Comparison of Explanations about Autoscopic Phenomena

Type of






Brain Areas Affected by Damage

Focal brain damage [25] .

Right hemisphere and damage to right temporo-parietal junction [22] .

Extrastriate cortex and occipital cortex, damage to ventral visual pathway in proximity to extrastriate body area [25] .

Damage to right parieto-occipital cortex [22] .

Left posterior insular cortex [25] .

Involves left hemisphere structures and damage to left temporo-parietal junction [22] , and damage to the left posterior insular cortex [35] .


Explanations Addressed in This Article

Disturbed multi-sensory integration in personal and extrapersonal space [25]

Disorder of body representation due to visuo-tactile disintegration [25] .

Disintegration of somatosensory, visual, emotional, physical, or intuitive signals. Co-occurrence with aberrant sensory information from the vestibular organs, resulting in changes in first-person perspective and self-location [25] .

Our Theory

This article discusses autoscopic phenomena with brain damage and the brain’s inability to integrate the sensory information, and helps to explain what causes autoscopic phenomena experiences, e.g., damage to certain areas of the brain [25] , defective visual processing of bodily information [22] , and failure to integrate multisensory signals at the temporo-parietal junction [22] . We go a step further to explain how these are hallucinations are projected into the visual field.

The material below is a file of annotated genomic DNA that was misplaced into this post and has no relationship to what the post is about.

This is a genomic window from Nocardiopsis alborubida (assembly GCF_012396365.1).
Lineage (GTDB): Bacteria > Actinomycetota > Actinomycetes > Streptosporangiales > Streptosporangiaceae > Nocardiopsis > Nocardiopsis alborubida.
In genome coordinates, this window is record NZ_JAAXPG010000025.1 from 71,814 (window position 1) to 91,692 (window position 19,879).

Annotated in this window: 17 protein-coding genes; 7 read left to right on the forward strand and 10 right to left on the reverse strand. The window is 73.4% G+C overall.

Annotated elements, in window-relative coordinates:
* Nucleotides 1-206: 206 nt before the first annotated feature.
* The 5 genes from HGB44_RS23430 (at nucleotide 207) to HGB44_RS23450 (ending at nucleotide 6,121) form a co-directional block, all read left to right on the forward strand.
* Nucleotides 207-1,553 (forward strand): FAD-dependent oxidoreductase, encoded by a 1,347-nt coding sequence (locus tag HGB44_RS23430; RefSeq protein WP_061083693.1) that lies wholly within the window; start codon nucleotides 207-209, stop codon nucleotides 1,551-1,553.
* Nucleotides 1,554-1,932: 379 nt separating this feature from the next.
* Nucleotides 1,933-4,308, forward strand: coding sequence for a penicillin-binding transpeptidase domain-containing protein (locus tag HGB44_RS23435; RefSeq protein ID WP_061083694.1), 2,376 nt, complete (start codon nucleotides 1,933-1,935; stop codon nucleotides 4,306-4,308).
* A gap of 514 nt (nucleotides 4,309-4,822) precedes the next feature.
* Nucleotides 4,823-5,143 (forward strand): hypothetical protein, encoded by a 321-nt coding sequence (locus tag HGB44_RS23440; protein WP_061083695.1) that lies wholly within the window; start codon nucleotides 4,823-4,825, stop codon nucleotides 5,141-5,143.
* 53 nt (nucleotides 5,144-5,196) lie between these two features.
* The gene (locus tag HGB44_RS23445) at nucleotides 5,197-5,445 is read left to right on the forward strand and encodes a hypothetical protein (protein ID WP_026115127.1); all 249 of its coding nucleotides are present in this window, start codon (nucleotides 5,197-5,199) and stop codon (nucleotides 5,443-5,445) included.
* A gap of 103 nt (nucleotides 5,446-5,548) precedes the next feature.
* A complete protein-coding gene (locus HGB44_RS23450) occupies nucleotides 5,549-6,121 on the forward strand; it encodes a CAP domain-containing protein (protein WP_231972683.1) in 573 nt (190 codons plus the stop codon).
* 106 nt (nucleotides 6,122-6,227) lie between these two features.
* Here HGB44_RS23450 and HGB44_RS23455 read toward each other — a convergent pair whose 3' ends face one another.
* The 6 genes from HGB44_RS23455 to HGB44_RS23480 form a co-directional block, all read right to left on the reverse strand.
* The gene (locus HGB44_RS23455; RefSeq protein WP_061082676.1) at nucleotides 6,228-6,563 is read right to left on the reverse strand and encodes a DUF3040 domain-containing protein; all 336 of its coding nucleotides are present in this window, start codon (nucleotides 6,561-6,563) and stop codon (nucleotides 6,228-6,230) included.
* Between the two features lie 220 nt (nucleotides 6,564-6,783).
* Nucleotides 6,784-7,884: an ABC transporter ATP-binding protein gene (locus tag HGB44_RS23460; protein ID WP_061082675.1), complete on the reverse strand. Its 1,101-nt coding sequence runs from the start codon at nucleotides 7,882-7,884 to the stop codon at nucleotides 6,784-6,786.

When information is received by the lateral geniculate nucleus, the lateral geniculate nucleus then supplies feedback inhibition to the visual center of the reticular thalamic nucleus, influencing information that the primary visual cortex receives from the retina [3] . Layers within the lateral geniculate nucleus consist of retinotopic organization that, along with the ability of the brain to fill in missing information (illusory contouring), form complete images we see as the external world [30] .

Incorrect information from aberrant cortical activity could transmit incorrect information to the lateral geniculate nucleus. Erroneous information processed through retinogeniculo-cortical oscillations that reaches conscious visual awareness could create a hallucinatory event, including any variation of an autoscopic phenomenon. This is because the erroneous information processed through retinogeniculo-cortical oscillations would still be projected onto the retina, then re-projected into the external visual field, creating the appearance and feel of being outside of one’s body.